6 Nov, 08 | by BMJ Group
I have just finished sobbing for hours over Barak Obama’s winning the US Presidency. I lived in Boston, Palo Alto (California), and Albany New York as a small child. My father a student on a scholarship, we camped all the way across the country and back. (What possessed my family to go south in summer and north in winter is beyond me, but it did mean seeing spectacular ice formations in Wyoming, hanging off the gutters of the motel we could just about afford.)
We witnessed a time of great change in America: the civil rights’ movement; the last throes of the ghastly Vietnam War. The end of the 1960s. I went to three schools. The last was a school which had a predominantly black population, at the butt end of town, where we could afford to live in one room in a student hostel. I will never forget it. The black kids were lovely: they had dignity, humour and a sense of fun despite shocking teaching (one teacher used to take their lunch money if they ‘were naughty’ and pocket it for herself. Another made us put our heads down on the desk because we ‘talked too much’ while she popped butterscotch in her fat poor-white-trash mouth, did her nails, and read Mills and Boon.)
Although my friends were black, the teachers made me sit with skinny white kids who were mean and taunted you when you went to the toilet. Although, at 7, I was still colour-blind, I was getting the hint that Life in America was not the same for everyone. I couldn’t work out how my black friends stayed so open and cheerful, despite our horrid and slutty teachers’ obvious lack of care for them. I’d never witnessed teachers who didn’t give a monkeys for their pupils before. I developed a marked squint from nerves. I literally couldn’t bear what I was seeing. My parents took me out of the school and let me cycle around Albany on my little bike all day in the remaining months before we returned to Sydney.
Another incident was in Tennessee, where, on a very hot day, I leapt joyfully into a public swimming pool, not realising I was in the ‘wrong’ section. I remember the bemused looks of the black onlookers, who, I think, were generously smiling at a little girl who couldn’t see the problem. They certainly weren’t unkind or try to push me out.
Much later, I went to Harvard’s John F Kennedy School of Government. Despite my great love of that school, which probably gave me the most sophisticated education I’ve had to date, I was still appalled at the pall of racial awareness that infected every classroom. It was like being stuck in a psychic prison – for everyone – that we just couldn’t break out of. No one was unaffected. The black students – particularly the smart ones – consciously or unconsciously registered their protest by persistent lateness which made everyone else angry and guilty and generally miserable about the whole stupid business none of us could change.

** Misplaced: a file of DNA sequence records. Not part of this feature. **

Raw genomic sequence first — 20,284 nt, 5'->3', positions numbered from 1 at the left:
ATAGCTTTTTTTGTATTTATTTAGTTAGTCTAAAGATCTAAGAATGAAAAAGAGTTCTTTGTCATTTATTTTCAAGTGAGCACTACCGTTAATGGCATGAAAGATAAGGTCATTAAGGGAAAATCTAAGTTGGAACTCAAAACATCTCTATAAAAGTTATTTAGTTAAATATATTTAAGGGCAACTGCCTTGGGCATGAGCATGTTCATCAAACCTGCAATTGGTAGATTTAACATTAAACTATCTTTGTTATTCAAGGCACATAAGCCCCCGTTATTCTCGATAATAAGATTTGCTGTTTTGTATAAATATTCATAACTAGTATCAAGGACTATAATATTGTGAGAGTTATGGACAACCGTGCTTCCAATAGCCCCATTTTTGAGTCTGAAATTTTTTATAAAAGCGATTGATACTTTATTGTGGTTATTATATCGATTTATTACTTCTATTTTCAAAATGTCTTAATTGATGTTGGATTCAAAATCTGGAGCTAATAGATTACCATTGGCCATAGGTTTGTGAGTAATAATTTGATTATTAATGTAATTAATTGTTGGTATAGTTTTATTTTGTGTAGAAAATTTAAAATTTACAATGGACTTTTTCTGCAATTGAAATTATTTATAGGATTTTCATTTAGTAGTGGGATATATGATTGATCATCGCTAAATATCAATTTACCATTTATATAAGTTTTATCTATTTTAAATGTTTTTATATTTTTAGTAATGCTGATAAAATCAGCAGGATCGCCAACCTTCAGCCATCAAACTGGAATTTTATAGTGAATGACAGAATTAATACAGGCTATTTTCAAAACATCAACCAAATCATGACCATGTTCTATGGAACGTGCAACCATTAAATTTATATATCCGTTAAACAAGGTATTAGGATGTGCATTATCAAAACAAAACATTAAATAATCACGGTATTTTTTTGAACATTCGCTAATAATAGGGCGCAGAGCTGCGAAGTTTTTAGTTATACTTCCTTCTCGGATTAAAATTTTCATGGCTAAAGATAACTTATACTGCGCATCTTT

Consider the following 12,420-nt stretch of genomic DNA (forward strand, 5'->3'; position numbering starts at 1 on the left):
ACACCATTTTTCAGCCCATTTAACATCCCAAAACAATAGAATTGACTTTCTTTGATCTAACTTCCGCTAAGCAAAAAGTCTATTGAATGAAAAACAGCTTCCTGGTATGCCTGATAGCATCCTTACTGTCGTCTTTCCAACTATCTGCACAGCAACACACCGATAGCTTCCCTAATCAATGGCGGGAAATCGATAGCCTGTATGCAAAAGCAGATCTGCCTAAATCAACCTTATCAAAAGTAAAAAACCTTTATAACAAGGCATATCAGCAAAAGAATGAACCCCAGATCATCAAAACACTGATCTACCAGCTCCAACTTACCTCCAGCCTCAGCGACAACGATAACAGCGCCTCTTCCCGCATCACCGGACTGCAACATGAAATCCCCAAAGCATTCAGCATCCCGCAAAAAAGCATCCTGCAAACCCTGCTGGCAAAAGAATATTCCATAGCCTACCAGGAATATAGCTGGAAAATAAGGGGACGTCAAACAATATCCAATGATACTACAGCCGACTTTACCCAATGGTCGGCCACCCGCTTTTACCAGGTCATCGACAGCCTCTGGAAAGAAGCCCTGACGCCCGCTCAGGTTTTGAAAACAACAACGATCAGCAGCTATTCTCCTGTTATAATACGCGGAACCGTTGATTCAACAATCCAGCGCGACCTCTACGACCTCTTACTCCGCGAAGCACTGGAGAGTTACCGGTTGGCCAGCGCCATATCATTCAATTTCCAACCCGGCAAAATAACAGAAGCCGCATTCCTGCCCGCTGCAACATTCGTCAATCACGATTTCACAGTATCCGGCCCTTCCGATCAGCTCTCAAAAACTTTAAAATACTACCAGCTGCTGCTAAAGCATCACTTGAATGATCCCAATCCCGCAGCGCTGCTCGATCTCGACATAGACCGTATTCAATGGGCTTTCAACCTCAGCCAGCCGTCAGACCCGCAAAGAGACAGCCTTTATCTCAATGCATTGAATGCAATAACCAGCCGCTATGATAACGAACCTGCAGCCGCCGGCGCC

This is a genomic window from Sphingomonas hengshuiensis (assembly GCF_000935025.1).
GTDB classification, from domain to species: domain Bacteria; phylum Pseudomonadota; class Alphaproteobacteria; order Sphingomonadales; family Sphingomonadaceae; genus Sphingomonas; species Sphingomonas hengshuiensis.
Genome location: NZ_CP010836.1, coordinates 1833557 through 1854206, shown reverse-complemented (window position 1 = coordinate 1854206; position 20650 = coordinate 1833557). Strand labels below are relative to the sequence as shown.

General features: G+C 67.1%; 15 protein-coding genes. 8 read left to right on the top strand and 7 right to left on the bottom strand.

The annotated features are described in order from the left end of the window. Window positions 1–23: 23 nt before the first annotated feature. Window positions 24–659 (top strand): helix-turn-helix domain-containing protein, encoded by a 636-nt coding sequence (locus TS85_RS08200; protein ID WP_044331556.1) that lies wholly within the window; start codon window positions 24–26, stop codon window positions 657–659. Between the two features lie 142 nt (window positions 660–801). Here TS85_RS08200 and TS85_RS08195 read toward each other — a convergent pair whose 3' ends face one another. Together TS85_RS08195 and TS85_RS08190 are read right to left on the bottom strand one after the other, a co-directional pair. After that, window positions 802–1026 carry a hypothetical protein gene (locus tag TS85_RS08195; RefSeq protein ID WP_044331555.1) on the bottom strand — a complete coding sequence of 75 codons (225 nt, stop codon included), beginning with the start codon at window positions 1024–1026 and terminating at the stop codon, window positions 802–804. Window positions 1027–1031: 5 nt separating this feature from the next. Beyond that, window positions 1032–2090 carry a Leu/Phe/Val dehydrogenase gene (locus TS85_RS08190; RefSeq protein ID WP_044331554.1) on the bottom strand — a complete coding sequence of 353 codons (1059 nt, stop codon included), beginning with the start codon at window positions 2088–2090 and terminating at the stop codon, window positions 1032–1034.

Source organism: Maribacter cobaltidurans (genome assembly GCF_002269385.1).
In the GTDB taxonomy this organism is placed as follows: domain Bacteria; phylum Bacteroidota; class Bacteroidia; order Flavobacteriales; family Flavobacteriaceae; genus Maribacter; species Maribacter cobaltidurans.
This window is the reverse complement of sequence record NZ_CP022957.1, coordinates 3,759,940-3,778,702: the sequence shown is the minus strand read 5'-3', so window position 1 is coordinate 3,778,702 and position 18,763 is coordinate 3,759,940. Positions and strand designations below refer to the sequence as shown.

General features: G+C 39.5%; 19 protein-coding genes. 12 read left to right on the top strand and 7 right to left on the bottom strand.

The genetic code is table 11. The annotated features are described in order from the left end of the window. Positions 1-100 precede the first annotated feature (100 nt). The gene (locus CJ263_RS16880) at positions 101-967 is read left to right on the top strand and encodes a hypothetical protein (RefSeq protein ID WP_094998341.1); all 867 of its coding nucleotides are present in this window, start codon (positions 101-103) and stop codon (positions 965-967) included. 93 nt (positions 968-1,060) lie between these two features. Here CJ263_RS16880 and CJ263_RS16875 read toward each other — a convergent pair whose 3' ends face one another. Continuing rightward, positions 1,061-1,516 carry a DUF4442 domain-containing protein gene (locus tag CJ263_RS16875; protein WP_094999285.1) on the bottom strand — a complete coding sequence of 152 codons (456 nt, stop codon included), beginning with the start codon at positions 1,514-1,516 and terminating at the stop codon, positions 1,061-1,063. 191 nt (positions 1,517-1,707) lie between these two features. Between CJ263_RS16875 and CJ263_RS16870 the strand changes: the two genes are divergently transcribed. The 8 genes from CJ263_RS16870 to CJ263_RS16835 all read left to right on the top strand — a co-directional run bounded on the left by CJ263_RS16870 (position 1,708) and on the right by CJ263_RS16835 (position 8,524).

So, over a lifetime, I’d stored up great sadness for America’s confused and violent legacy of slavery, which made it almost impossible, for example, for my brother and his Caribbean-American wife to raise their children there. And which spoiled such an otherwise fabulous country. I wasn’t aware I was carrying this grief around until today. I guess you can’t just jack connections once you’ve made them. Perhaps we are all one, even though I write this from 13,000+ miles away.
In any case, many of my own bottled-down feelings got released today, hence my inability to stop crying. I know Barak Obama is many things other than black, which is why he’s won the election. But what a massive symbolic release for a country so mired in seemingly intractable racial tension. If people like me: foreigners; mere look-ons, are so affected, I can’t imagine the feelings tonight across the country for people who’ve had to endure the heartbreak of the whole sorry history for their whole lives, whatever their colour or persuasion.
Because beneath the aggression, guilt, dismay, anger, rage – usually lies heartbreak, which is the hardest thing to face of all. I think it’s denial of this underlying, unbearable heartbreak – the denial of the sacred space that connects us – that goads people into violence and self-destruction, because the alternative might just be too sad and too hard to bear.
So, Angie, my 7-year-old playmate from that tiny, caged asphalt playground and horrid toilets and lazy bone, bigot teachers in our school in the back streets of Albany, New York, if you see this blog know I will never forget you or our other friends and the suffering you’ve all been through, which I could escape from and you could not. Except, of course, we whities couldn’t escape, none of us. You can’t watch others suffer, knowing you are part of their suffering, and escape it yourself. Which is why, I think, I spent the day sobbing, releasing a lifetime of held-in helplessness and dismay.
Sobbing with joy because my deepest hopes for humanity have, at least for a day, been made real. Obama is right. America always struggles forward, somehow, when others might just stick their heads in the sand. I lived and felt that spirit of hope, despite everything, during both 2-year periods living in the United States, twenty-two years apart.
Sobbing because after so many bleak years I can once again feel hope that perhaps we can move beyond this period of war-mongering and projection of America’s inner angst onto innocent people (as well as some rather nasty ones). Who perilously seemed to lie for such a long time beyond America’s imagination, to all our chagrin.
And suddenly, everything has changed. I can once again wave joyfully to the flag I pledged allegiance to with such sincerity, aged 5. The global crash helped, no doubt, but is not the whole story. The world just flipped over. It will never be the same to be black again. Or white. Or yellow or red or blue or green. Oh happy happy day.